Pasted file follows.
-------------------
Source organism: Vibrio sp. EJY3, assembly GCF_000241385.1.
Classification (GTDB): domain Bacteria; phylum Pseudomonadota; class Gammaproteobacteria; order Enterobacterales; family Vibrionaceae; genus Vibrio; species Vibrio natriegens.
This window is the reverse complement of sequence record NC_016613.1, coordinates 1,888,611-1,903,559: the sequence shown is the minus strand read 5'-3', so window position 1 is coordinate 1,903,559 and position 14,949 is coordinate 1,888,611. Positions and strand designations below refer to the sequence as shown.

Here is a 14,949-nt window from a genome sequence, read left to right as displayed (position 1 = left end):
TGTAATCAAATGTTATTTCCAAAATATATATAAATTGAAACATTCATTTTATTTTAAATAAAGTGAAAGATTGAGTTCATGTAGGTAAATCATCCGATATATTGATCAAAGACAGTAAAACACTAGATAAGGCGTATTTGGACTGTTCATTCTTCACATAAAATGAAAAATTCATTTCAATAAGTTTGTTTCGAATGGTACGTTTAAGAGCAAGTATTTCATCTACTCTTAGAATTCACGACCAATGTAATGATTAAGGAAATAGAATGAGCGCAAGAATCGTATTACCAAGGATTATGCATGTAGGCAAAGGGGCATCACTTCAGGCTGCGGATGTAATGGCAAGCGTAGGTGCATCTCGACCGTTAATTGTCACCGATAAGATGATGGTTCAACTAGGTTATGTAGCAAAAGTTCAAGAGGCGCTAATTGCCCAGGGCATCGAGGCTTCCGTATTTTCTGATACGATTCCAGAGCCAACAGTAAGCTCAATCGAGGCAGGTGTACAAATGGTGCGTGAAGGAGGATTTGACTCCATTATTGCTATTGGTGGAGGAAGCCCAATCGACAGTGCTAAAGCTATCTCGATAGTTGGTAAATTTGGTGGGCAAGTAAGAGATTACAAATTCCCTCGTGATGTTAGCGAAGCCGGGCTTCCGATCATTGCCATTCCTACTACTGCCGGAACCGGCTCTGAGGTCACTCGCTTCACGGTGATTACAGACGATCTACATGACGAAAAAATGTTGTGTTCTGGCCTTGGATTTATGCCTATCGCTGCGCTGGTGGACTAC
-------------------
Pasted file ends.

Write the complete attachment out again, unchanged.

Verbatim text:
Source organism: Vibrio sp. EJY3, assembly GCF_000241385.1.
Classification (GTDB): domain Bacteria; phylum Pseudomonadota; class Gammaproteobacteria; order Enterobacterales; family Vibrionaceae; genus Vibrio; species Vibrio natriegens.
This window is the reverse complement of sequence record NC_016613.1, coordinates 1,888,611-1,903,559: the sequence shown is the minus strand read 5'-3', so window position 1 is coordinate 1,903,559 and position 14,949 is coordinate 1,888,611. Positions and strand designations below refer to the sequence as shown.

Here is a 14,949-nt window from a genome sequence, read left to right as displayed (position 1 = left end):
TGTAATCAAATGTTATTTCCAAAATATATATAAATTGAAACATTCATTTTATTTTAAATAAAGTGAAAGATTGAGTTCATGTAGGTAAATCATCCGATATATTGATCAAAGACAGTAAAACACTAGATAAGGCGTATTTGGACTGTTCATTCTTCACATAAAATGAAAAATTCATTTCAATAAGTTTGTTTCGAATGGTACGTTTAAGAGCAAGTATTTCATCTACTCTTAGAATTCACGACCAATGTAATGATTAAGGAAATAGAATGAGCGCAAGAATCGTATTACCAAGGATTATGCATGTAGGCAAAGGGGCATCACTTCAGGCTGCGGATGTAATGGCAAGCGTAGGTGCATCTCGACCGTTAATTGTCACCGATAAGATGATGGTTCAACTAGGTTATGTAGCAAAAGTTCAAGAGGCGCTAATTGCCCAGGGCATCGAGGCTTCCGTATTTTCTGATACGATTCCAGAGCCAACAGTAAGCTCAATCGAGGCAGGTGTACAAATGGTGCGTGAAGGAGGATTTGACTCCATTATTGCTATTGGTGGAGGAAGCCCAATCGACAGTGCTAAAGCTATCTCGATAGTTGGTAAATTTGGTGGGCAAGTAAGAGATTACAAATTCCCTCGTGATGTTAGCGAAGCCGGGCTTCCGATCATTGCCATTCCTACTACTGCCGGAACCGGCTCTGAGGTCACTCGCTTCACGGTGATTACAGACGATCTACATGACGAAAAAATGTTGTGTTCTGGCCTTGGATTTATGCCTATCGCTGCGCTGGTGGACTAC